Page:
RUMFORD — After about three weeks of work by the Public Works crew, most of the damage to local roads from Tropical Storm Irene has been repaired, but not paved.
That's the next step after town officials meet Monday, Sept. 19, with a representative from the Federal Emergency Management Agency, Andy Russell, Public Works superintendent, said Thursday afternoon.
“We're done right now as far as temporary repairs and filling them in,” Russell said. There was more than $300,000 damage from flooding due to Irene's 6-inch rainfall in just a few hours Aug. 28.
“The estimate we're giving FEMA is over $300,000. Of course, keep in mind those are at FEMA prices, so it's a little generous compared to what we're paying ourselves.”
With the exception of the Swain Road bridge washout, other severely eroded areas have been repaired on Swain, Isthmus, Beliveau, Eaton Hill and Glover roads.
Russell said the crew was repairing damage on the Milton Road on Thursday, but he didn't think they'd done Kimball Road's culvert damage.
“We haven't had time to pave yet,” he said. “We need to let them compact a little first.”
As for the Bean Brook bridge washout that's been spanned temporarily with Jim Nicols' logging bridge, a new culvert design is in the works.
Russell said Main-Land Development Consultants of Livermore Falls is designing a type of box culvert to better accommodate high water from heavy rainfall.
It's “for what they deem we should need to contain a storm like that,” he said.
“It's a pretty big structure at this point, but I need to talk to them and get more of an idea what's going on with it.”
“They will design it, and then we've got to bid it out and install it once it's made,” Russell said.
Several large plastic culverts laying along Swain Road near the washout were the ones that Irene's flooding blew out and deposited downstream on a resident's property.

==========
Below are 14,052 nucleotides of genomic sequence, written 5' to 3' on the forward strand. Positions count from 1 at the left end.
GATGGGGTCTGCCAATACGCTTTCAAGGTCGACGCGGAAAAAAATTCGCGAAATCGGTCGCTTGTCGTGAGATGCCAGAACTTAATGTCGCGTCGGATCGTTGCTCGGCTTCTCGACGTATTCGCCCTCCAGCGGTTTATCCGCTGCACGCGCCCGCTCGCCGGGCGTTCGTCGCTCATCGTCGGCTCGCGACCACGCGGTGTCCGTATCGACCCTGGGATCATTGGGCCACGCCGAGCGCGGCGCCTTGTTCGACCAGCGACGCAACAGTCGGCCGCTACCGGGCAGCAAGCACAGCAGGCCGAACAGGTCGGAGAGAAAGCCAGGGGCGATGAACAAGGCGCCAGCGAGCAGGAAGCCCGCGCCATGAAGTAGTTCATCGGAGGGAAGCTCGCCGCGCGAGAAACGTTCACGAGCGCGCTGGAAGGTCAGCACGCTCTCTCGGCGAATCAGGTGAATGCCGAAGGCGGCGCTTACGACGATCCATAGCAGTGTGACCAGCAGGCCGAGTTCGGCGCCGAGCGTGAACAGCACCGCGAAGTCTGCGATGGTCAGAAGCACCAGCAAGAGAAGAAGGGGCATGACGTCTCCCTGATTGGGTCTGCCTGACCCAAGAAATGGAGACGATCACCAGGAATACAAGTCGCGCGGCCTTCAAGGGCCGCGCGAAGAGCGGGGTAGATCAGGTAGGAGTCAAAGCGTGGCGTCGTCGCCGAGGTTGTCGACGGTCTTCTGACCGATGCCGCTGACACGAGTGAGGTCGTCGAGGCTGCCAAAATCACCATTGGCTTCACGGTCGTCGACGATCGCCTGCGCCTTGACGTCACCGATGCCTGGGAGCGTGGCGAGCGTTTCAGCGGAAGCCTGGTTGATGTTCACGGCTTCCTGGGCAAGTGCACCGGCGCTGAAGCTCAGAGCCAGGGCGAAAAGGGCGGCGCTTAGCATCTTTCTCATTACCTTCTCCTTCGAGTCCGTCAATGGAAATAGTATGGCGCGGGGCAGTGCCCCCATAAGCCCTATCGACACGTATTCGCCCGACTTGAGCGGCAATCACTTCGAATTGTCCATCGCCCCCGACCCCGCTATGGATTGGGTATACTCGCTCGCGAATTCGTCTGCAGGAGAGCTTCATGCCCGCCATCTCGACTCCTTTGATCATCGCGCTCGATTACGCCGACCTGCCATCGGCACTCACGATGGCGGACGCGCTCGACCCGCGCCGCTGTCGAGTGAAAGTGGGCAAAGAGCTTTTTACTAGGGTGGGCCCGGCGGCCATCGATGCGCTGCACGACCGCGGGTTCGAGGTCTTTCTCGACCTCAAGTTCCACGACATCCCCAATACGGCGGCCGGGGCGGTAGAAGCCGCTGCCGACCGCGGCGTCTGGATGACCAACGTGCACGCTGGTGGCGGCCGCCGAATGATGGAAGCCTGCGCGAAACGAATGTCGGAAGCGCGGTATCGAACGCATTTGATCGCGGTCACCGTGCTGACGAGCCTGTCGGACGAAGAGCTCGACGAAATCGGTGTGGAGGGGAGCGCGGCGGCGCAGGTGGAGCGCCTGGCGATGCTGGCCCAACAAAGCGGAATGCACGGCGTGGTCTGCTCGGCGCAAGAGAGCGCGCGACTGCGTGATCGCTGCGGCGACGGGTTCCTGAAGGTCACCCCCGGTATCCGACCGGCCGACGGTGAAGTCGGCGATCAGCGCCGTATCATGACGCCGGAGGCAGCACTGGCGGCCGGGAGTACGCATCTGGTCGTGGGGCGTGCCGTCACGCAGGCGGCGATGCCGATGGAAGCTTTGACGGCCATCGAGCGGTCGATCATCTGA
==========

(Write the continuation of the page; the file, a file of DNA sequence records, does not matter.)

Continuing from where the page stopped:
“We just pulled them up from the guy's backyard the other day, but we've still got one more down over there that we've got to get,” he said.
Now that President Barak Obama has signed a disaster declaration for Maine recognizing Irene's damage, federal aid is available to help fund repairs to Rumford's roads.
“All that does is allow us to retrieve 90 percent of the cost, you know, 75 percent from the feds and 15 percent from the state, and as for the rest, we'll have to pick up the other 10 percent,” Russell said.
He said he and fire Chief Bob Chase and Deputy Chief Richard Coulombe will meet with a FEMA representative on Monday to fill out a request for public assistance.
“Once we sign that, they'll hopefully send us a check before too long, but you never know,” he said.
Should the check come, it would be deposited into a revenue account.
“I actually don't get it until the end of the year when I need it,” Russell said.
“I actually have to overdraw my account to get it. The way I understand it, I don't get it until later on when my account is overdrawn.”
The FEMA money will only be paid if the crew puts the roads back the way they were before Irene blew into town.
However, because he wants to prevent another flooding disaster at the Bean Brook bridge on Swain Road, Russell said he doesn't want to reinstall the multiple culverts.
Instead, he said he will ask to mediate that spot for a box culvert to see if the feds will contribute anything toward it.